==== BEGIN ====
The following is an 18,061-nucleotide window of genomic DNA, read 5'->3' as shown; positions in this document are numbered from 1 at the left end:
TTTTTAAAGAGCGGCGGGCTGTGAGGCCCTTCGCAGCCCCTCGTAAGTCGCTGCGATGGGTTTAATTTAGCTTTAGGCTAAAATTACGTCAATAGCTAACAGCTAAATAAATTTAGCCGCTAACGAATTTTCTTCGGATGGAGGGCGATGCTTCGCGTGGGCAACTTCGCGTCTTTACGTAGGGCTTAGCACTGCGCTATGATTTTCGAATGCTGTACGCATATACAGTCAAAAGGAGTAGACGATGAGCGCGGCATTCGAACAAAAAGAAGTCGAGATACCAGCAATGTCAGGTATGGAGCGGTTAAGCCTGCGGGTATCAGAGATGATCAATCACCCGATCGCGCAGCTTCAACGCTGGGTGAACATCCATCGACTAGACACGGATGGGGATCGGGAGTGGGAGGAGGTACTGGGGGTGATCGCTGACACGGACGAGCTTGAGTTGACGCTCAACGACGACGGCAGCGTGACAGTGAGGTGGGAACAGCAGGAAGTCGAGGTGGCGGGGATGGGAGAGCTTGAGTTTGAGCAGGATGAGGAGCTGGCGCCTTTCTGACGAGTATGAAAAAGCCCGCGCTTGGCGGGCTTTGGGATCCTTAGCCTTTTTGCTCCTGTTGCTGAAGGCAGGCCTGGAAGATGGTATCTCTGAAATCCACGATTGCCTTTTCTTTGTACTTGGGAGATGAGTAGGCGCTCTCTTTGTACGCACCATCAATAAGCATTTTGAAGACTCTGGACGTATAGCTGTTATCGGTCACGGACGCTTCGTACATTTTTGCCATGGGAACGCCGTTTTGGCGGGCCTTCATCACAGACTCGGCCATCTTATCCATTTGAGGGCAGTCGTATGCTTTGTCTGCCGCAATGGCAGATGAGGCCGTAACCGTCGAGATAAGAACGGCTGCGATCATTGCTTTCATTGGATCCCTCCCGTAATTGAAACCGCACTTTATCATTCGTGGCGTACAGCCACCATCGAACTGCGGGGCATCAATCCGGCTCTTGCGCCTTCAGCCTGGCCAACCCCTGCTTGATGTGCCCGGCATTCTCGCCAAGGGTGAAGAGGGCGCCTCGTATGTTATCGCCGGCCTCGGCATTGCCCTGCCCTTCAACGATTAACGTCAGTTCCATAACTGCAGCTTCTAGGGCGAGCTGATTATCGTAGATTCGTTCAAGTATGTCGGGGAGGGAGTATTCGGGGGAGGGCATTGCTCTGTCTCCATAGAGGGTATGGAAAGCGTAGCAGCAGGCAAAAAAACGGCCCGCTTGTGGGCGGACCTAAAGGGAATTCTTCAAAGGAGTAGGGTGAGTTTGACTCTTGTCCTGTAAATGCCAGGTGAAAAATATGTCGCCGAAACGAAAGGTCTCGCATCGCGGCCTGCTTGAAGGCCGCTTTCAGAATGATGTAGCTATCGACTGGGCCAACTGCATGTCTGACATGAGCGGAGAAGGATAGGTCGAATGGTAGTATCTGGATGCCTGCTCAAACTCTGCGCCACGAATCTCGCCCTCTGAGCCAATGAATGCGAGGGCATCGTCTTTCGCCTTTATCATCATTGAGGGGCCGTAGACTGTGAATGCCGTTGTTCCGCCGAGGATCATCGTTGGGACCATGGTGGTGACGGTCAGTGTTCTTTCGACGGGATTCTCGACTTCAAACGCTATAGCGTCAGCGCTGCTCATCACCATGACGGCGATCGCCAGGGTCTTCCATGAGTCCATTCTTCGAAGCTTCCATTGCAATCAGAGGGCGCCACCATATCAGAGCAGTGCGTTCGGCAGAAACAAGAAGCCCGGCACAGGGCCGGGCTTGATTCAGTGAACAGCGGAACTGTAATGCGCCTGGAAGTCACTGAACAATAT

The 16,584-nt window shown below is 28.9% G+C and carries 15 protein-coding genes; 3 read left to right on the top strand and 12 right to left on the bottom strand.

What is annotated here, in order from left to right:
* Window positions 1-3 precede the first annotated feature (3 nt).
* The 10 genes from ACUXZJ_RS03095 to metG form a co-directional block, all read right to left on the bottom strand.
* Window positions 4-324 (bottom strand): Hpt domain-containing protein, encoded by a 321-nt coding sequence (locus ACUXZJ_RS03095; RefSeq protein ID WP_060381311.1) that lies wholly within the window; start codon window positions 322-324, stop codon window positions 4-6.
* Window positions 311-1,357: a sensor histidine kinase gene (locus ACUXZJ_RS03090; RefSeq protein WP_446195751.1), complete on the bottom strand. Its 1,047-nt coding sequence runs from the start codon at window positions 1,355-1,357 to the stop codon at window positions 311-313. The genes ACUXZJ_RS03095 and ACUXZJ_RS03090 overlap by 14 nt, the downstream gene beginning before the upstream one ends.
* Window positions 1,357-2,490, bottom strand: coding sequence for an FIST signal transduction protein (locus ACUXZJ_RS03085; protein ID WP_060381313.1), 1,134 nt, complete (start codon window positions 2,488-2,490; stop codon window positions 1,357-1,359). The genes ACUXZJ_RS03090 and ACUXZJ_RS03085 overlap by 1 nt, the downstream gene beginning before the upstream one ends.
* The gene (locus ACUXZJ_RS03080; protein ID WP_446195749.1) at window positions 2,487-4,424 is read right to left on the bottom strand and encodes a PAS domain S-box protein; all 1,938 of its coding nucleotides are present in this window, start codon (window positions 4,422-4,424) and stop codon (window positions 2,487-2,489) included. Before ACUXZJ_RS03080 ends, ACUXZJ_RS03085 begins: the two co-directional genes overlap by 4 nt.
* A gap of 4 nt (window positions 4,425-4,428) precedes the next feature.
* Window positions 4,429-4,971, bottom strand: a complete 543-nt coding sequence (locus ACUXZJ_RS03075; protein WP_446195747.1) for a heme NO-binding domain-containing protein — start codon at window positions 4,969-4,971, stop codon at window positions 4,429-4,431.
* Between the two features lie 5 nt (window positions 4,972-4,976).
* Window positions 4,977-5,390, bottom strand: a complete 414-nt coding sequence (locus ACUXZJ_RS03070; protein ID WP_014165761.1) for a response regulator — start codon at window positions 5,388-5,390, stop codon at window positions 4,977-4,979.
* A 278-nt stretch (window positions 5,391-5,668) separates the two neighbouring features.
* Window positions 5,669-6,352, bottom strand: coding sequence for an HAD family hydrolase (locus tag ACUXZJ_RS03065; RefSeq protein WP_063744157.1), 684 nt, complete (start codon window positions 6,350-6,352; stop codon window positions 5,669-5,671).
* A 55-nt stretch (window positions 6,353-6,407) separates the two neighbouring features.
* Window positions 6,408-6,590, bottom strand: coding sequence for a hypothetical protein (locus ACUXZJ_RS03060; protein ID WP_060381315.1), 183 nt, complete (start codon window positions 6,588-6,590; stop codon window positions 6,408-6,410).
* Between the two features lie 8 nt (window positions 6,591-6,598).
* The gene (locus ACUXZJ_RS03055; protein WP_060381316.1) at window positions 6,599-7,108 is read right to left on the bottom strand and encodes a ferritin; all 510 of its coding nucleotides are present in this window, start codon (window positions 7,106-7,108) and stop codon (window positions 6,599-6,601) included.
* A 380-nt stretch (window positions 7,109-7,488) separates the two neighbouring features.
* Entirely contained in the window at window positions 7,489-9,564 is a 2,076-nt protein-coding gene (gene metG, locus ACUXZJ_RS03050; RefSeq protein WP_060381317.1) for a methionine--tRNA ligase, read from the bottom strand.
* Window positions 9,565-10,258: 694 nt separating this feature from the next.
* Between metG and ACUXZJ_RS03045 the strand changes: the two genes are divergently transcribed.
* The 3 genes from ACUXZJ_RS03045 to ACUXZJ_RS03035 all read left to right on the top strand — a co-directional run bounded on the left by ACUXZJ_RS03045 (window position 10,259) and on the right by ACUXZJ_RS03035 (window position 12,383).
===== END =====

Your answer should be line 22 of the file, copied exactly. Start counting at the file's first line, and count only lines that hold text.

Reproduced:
* Entirely contained in the window at window positions 7,489-9,564 is a 2,076-nt protein-coding gene (gene metG, locus ACUXZJ_RS03050; RefSeq protein WP_060381317.1) for a methionine--tRNA ligase, read from the bottom strand.